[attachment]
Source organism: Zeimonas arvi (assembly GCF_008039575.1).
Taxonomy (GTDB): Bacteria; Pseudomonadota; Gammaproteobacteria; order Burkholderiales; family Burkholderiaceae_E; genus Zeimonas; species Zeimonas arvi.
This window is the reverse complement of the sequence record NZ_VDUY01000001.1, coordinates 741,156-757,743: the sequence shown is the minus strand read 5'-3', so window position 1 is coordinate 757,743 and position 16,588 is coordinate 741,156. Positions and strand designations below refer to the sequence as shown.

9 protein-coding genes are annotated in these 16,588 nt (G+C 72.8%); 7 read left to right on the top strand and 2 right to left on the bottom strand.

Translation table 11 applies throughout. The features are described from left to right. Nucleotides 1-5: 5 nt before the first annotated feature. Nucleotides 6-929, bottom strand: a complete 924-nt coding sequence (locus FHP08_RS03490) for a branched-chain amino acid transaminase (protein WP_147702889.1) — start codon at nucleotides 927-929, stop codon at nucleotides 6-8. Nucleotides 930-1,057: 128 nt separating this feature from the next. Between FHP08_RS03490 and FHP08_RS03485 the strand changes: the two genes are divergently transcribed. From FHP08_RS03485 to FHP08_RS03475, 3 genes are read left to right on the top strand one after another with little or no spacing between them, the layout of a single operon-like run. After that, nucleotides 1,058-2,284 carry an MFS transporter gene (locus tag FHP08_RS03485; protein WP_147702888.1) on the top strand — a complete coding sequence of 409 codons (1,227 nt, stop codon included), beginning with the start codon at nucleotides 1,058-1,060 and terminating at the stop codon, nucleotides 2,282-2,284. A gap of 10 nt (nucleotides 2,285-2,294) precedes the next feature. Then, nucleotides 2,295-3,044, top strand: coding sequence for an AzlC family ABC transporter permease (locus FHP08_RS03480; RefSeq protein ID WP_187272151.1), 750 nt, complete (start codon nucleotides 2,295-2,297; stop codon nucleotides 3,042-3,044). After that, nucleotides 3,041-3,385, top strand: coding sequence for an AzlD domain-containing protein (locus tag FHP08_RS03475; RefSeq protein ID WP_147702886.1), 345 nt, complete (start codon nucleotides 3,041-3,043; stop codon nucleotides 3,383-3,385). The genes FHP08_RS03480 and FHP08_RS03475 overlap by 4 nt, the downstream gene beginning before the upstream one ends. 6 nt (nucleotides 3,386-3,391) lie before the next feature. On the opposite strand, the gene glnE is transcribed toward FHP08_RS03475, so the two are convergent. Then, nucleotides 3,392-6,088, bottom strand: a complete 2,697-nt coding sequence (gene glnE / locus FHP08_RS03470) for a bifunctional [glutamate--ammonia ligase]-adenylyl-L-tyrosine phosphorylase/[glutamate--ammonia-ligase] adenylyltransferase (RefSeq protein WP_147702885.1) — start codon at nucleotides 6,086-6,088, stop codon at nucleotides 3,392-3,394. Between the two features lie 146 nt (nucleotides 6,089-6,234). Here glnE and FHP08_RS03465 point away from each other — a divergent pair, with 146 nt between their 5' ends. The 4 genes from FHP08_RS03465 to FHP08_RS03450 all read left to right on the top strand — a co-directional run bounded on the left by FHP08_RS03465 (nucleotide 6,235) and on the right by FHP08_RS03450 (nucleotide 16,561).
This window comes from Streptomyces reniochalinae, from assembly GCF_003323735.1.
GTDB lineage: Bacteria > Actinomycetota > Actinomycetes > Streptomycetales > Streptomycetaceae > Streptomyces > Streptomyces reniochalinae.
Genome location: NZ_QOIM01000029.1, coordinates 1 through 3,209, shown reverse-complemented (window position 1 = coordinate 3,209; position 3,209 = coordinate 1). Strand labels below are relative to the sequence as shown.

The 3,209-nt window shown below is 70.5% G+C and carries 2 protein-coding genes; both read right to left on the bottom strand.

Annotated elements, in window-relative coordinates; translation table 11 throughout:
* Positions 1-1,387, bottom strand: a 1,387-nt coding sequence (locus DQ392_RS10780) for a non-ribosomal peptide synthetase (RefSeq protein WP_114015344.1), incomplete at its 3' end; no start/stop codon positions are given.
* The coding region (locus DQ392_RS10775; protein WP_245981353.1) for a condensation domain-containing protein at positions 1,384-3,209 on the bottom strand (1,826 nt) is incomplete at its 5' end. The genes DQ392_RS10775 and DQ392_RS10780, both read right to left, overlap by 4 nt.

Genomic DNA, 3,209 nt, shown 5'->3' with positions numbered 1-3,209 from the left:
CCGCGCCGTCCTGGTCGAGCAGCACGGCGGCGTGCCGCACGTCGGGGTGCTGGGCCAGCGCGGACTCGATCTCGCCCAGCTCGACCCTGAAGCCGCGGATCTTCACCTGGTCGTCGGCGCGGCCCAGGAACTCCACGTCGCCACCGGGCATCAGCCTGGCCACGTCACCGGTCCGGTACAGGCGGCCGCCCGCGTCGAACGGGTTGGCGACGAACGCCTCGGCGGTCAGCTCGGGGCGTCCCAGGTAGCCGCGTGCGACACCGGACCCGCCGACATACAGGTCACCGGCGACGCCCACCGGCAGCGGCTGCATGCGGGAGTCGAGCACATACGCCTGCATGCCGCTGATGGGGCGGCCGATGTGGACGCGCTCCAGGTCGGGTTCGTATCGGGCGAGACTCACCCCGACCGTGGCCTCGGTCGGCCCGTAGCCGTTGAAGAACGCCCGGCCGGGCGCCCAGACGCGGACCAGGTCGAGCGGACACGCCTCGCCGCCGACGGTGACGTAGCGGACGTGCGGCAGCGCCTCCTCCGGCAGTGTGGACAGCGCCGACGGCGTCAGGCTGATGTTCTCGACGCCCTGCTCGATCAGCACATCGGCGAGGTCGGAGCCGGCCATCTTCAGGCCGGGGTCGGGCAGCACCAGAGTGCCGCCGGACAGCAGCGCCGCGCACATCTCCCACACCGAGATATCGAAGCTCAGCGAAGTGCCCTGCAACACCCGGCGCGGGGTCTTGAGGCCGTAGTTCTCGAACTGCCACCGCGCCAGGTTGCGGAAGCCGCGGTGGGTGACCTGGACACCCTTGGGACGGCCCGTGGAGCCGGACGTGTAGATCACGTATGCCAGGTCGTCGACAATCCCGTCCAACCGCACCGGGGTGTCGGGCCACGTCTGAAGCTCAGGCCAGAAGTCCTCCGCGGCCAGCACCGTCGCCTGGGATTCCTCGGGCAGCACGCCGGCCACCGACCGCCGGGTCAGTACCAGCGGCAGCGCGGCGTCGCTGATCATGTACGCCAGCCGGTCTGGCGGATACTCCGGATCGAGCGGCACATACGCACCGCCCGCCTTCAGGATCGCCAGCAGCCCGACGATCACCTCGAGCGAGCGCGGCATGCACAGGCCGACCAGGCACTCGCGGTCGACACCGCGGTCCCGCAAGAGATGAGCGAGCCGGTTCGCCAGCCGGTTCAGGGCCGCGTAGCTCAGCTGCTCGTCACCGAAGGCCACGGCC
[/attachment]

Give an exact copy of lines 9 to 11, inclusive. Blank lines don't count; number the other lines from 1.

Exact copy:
The 3,209-nt window shown below is 70.5% G+C and carries 2 protein-coding genes; both read right to left on the bottom strand.

Annotated elements, in window-relative coordinates; translation table 11 throughout:
* Positions 1-1,387, bottom strand: a 1,387-nt coding sequence (locus DQ392_RS10780) for a non-ribosomal peptide synthetase (RefSeq protein WP_114015344.1), incomplete at its 3' end; no start/stop codon positions are given.